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Anna Zhou

If we know enough about the timing of development, we can find the optimal periods of development where we can provide support for depressed and anxious parents.
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Anna Zhou

Anna Zhou, a graduate student in the Developmental psychology program, received her undergraduate degree in Cognitive Brain Science and Child Development from Tufts University in 2015. Her first research experience was on a research project aimed to improve school readiness through incorporating STEM activities into bilingual Head Start classrooms. In the following years, she worked as a research assistant at the Harvard University Laboratory for Youth Mental Health, and on two different research projects in the Laboratories of Cognitive Neuroscience at Boston Children’s Hospital. These experiences shaped her interest in factors affecting anxiety development in children, which is what attracted her to Dr. Kristin Buss’ work.

In her current work with Dr. Buss, Anna has pursued her interest in examining the interactions between biological and environmental factors that affect the socioemotional development of children. For her master’s thesis, she studied how child autonomic nervous system activity moderates the associations between maternal internalizing symptoms and trajectories of the child’s internalizing symptoms, leading to an interest in the bidirectionality of internalizing symptom development in families, and how children can affect parents’ internalizing symptoms. Through that work, Anna became interested in the role heritability plays in these processes, which led her to work with Dr. Jenae Neiderhiser. Often drawn to collaborating with others, Anna is also involved in a couple of other projects: one examining the bidirectional associations between maternal internalizing symptoms and infant’s temperamental fear and baseline respiratory sinus arrhythmia (RSA), and another examining the interaction between temperament and autonomic nervous system activity to predict externalizing symptoms.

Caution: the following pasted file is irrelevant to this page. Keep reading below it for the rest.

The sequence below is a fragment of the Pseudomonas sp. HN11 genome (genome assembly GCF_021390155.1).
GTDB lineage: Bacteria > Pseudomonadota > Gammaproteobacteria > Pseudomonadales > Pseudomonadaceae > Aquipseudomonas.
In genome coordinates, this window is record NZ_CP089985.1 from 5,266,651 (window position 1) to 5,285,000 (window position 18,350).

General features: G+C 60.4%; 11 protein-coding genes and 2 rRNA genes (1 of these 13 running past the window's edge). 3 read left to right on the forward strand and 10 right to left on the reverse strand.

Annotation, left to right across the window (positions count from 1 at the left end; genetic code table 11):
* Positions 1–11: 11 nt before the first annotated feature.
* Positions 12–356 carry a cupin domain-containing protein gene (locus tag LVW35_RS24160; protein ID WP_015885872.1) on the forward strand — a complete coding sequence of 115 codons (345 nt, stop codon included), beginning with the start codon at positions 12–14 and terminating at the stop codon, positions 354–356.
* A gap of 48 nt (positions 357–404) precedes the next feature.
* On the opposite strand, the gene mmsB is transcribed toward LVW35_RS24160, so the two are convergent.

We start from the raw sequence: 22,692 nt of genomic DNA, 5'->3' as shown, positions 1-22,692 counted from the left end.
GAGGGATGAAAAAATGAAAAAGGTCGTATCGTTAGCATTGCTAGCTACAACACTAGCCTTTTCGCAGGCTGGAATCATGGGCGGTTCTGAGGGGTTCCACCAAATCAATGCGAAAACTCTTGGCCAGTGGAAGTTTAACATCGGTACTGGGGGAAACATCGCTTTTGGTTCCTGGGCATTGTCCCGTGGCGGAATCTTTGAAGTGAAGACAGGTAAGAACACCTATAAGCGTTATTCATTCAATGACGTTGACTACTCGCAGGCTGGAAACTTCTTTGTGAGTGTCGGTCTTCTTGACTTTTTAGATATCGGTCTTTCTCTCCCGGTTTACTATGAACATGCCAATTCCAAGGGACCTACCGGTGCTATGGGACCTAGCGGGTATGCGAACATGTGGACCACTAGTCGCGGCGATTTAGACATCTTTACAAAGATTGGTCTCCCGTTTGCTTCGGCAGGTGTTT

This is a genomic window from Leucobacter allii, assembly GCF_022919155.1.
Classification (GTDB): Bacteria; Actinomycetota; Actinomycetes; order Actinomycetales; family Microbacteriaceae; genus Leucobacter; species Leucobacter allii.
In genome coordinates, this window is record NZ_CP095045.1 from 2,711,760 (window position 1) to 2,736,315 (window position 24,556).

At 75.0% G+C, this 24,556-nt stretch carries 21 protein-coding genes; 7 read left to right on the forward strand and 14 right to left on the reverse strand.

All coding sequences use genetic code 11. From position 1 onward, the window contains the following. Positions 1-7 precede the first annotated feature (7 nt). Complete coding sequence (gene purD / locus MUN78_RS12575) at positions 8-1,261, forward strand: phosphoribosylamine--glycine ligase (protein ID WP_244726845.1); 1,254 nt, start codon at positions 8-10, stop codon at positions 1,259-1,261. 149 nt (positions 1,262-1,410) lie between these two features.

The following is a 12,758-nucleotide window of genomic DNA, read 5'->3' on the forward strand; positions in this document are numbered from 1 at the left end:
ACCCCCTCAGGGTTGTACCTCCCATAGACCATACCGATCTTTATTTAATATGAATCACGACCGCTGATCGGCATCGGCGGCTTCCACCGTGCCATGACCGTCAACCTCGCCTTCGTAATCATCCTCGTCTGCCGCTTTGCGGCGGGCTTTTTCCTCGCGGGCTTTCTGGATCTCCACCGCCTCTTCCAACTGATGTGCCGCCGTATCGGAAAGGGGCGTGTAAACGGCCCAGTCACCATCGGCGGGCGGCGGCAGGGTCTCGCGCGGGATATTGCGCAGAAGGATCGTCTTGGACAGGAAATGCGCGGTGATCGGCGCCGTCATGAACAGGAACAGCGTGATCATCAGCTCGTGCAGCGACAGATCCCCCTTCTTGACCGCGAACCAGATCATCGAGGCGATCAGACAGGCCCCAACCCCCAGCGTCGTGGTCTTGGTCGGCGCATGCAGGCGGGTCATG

Anna’s passion for research, teaching, and mentoring has only amplified her desire to stay in academia upon graduation. Anna is eager to continue learning about the interplay between biological and environmental risk factors during different developmental periods to help inform when prevention and intervention could be the most impactful.